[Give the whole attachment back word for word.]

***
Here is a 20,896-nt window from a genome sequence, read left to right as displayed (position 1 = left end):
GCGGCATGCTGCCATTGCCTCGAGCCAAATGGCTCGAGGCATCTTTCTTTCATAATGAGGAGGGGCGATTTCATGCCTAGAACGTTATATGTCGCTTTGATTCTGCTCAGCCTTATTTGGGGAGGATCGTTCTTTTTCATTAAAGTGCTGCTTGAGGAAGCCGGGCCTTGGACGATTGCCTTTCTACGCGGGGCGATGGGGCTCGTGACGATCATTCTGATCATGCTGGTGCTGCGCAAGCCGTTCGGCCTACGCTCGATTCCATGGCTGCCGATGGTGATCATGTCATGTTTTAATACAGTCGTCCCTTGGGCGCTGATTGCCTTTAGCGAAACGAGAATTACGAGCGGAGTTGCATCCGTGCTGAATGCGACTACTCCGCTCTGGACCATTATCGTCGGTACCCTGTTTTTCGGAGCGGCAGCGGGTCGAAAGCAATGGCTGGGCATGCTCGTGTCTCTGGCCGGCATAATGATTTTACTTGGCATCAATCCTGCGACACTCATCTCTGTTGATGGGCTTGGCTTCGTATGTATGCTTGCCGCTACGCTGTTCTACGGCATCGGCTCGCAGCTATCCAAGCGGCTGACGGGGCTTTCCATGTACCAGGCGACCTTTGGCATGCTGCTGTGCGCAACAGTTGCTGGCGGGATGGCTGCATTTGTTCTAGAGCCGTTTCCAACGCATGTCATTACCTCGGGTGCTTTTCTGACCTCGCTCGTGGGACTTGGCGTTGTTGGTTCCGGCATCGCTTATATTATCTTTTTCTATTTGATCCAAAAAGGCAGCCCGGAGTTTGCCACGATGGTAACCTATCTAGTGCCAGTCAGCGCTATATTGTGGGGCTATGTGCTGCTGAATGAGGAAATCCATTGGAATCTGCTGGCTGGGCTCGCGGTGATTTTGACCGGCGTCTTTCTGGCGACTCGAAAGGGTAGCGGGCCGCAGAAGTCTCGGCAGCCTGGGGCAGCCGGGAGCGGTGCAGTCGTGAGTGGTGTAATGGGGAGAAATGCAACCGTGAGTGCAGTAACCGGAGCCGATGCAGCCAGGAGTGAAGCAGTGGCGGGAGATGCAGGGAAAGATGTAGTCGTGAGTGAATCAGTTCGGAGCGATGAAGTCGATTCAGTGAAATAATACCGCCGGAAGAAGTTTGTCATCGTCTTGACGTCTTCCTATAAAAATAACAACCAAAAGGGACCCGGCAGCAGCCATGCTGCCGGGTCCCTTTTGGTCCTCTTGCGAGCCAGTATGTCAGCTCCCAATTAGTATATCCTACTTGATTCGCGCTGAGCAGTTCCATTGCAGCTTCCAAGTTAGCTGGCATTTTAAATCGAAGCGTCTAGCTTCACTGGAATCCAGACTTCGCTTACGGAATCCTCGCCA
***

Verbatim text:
Here is a 20,896-nt window from a genome sequence, read left to right as displayed (position 1 = left end):
GCGGCATGCTGCCATTGCCTCGAGCCAAATGGCTCGAGGCATCTTTCTTTCATAATGAGGAGGGGCGATTTCATGCCTAGAACGTTATATGTCGCTTTGATTCTGCTCAGCCTTATTTGGGGAGGATCGTTCTTTTTCATTAAAGTGCTGCTTGAGGAAGCCGGGCCTTGGACGATTGCCTTTCTACGCGGGGCGATGGGGCTCGTGACGATCATTCTGATCATGCTGGTGCTGCGCAAGCCGTTCGGCCTACGCTCGATTCCATGGCTGCCGATGGTGATCATGTCATGTTTTAATACAGTCGTCCCTTGGGCGCTGATTGCCTTTAGCGAAACGAGAATTACGAGCGGAGTTGCATCCGTGCTGAATGCGACTACTCCGCTCTGGACCATTATCGTCGGTACCCTGTTTTTCGGAGCGGCAGCGGGTCGAAAGCAATGGCTGGGCATGCTCGTGTCTCTGGCCGGCATAATGATTTTACTTGGCATCAATCCTGCGACACTCATCTCTGTTGATGGGCTTGGCTTCGTATGTATGCTTGCCGCTACGCTGTTCTACGGCATCGGCTCGCAGCTATCCAAGCGGCTGACGGGGCTTTCCATGTACCAGGCGACCTTTGGCATGCTGCTGTGCGCAACAGTTGCTGGCGGGATGGCTGCATTTGTTCTAGAGCCGTTTCCAACGCATGTCATTACCTCGGGTGCTTTTCTGACCTCGCTCGTGGGACTTGGCGTTGTTGGTTCCGGCATCGCTTATATTATCTTTTTCTATTTGATCCAAAAAGGCAGCCCGGAGTTTGCCACGATGGTAACCTATCTAGTGCCAGTCAGCGCTATATTGTGGGGCTATGTGCTGCTGAATGAGGAAATCCATTGGAATCTGCTGGCTGGGCTCGCGGTGATTTTGACCGGCGTCTTTCTGGCGACTCGAAAGGGTAGCGGGCCGCAGAAGTCTCGGCAGCCTGGGGCAGCCGGGAGCGGTGCAGTCGTGAGTGGTGTAATGGGGAGAAATGCAACCGTGAGTGCAGTAACCGGAGCCGATGCAGCCAGGAGTGAAGCAGTGGCGGGAGATGCAGGGAAAGATGTAGTCGTGAGTGAATCAGTTCGGAGCGATGAAGTCGATTCAGTGAAATAATACCGCCGGAAGAAGTTTGTCATCGTCTTGACGTCTTCCTATAAAAATAACAACCAAAAGGGACCCGGCAGCAGCCATGCTGCCGGGTCCCTTTTGGTCCTCTTGCGAGCCAGTATGTCAGCTCCCAATTAGTATATCCTACTTGATTCGCGCTGAGCAGTTCCATTGCAGCTTCCAAGTTAGCTGGCATTTTAAATCGAAGCGTCTAGCTTCACTGGAATCCAGACTTCGCTTACGGAATCCTCGCCA